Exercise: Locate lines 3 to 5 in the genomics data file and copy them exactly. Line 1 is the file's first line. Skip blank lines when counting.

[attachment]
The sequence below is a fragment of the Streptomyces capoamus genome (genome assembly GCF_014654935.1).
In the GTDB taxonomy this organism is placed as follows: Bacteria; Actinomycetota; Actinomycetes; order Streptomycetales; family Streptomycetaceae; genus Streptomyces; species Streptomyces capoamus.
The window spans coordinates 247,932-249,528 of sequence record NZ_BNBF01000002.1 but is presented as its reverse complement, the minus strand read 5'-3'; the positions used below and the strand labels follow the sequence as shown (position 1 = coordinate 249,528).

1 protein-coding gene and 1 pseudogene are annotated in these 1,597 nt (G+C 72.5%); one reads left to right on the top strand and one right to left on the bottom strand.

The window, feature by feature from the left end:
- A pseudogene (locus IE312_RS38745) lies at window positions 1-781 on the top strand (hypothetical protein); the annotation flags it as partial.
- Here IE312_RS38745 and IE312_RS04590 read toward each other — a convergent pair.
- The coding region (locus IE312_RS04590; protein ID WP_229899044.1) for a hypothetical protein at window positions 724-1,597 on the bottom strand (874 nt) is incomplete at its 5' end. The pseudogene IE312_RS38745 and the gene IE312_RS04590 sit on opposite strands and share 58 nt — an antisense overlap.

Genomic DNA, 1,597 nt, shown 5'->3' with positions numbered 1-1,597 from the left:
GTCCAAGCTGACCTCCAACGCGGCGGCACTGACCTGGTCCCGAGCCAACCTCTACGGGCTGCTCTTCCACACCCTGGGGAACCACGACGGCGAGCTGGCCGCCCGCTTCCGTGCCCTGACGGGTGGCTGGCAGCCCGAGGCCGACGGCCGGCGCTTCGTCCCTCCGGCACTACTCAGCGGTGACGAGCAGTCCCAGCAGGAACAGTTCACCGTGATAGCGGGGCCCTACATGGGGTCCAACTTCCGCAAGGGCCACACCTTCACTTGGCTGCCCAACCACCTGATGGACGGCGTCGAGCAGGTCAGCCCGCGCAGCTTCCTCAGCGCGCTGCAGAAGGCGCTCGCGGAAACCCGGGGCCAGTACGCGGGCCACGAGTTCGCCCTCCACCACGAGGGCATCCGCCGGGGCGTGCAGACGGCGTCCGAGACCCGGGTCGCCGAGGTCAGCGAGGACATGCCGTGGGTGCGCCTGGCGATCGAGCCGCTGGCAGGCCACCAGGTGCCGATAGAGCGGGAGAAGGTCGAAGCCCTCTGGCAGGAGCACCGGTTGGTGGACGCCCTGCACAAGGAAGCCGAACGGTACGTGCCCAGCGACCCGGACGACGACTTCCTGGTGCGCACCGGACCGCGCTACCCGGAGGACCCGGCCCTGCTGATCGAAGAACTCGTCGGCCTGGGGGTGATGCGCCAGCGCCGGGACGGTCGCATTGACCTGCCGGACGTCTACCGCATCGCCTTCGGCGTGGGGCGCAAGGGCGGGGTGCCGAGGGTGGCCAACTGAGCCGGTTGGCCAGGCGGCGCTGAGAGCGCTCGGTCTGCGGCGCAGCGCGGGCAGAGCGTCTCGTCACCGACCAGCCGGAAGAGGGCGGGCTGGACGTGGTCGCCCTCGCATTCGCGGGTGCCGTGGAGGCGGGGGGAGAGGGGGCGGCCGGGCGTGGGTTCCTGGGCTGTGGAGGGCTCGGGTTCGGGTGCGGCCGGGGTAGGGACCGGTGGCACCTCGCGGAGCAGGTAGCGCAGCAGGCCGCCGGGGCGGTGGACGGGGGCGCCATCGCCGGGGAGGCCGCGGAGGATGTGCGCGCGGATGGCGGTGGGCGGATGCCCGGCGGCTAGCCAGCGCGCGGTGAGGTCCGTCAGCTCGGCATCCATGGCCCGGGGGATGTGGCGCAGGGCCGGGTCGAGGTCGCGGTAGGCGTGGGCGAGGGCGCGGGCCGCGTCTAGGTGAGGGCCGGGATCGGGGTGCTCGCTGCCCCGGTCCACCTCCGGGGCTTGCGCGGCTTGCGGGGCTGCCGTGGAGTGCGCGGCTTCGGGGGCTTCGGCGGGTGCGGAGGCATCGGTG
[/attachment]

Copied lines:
The window spans coordinates 247,932-249,528 of sequence record NZ_BNBF01000002.1 but is presented as its reverse complement, the minus strand read 5'-3'; the positions used below and the strand labels follow the sequence as shown (position 1 = coordinate 249,528).

1 protein-coding gene and 1 pseudogene are annotated in these 1,597 nt (G+C 72.5%); one reads left to right on the top strand and one right to left on the bottom strand.

The window, feature by feature from the left end: